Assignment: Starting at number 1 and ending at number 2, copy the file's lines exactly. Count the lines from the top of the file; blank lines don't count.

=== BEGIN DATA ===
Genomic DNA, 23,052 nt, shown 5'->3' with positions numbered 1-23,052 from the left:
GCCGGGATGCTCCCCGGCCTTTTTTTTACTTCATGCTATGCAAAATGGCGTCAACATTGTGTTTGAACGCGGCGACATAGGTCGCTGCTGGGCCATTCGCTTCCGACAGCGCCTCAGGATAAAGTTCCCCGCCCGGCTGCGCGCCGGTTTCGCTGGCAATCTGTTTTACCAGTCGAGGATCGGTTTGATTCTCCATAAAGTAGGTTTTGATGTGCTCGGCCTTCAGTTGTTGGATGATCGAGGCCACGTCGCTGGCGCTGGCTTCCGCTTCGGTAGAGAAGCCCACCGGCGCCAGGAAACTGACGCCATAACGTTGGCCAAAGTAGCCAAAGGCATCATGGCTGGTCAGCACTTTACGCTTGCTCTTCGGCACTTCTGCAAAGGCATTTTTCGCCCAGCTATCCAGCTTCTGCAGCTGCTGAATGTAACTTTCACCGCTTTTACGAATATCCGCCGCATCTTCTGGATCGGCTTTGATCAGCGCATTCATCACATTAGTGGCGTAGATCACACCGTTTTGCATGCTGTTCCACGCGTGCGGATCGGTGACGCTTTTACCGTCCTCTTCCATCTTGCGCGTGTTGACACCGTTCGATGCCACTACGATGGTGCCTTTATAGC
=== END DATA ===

Genomic DNA, 23,052 nt, shown 5'->3' with positions numbered 1-23,052 from the left:
GCCGGGATGCTCCCCGGCCTTTTTTTTACTTCATGCTATGCAAAATGGCGTCAACATTGTGTTTGAACGCGGCGACATAGGTCGCTGCTGGGCCATTCGCTTCCGACAGCGCCTCAGGATAAAGTTCCCCGCCCGGCTGCGCGCCGGTTTCGCTGGCAATCTGTTTTACCAGTCGAGGATCGGTTTGATTCTCCATAAAGTAGGTTTTGATGTGCTCGGCCTTCAGTTGTTGGATGATCGAGGCCACGTCGCTGGCGCTGGCTTCCGCTTCGGTAGAGAAGCCCACCGGCGCCAGGAAACTGACGCCATAACGTTGGCCAAAGTAGCCAAAGGCATCATGGCTGGTCAGCACTTTACGCTTGCTCTTCGGCACTTCTGCAAAGGCATTTTTCGCCCAGCTATCCAGCTTCTGCAGCTGCTGAATGTAACTTTCACCGCTTTTACGAATATCCGCCGCATCTTCTGGATCGGCTTTGATCAGCGCATTCATCACATTAGTGGCGTAGATCACACCGTTTTGCATGCTGTTCCACGCGTGCGGATCGGTGACGCTTTTACCGTCCTCTTCCATCTTGCGCGTGTTGACACCGTTCGATGCCACTACGATGGTGCCTTTATAGC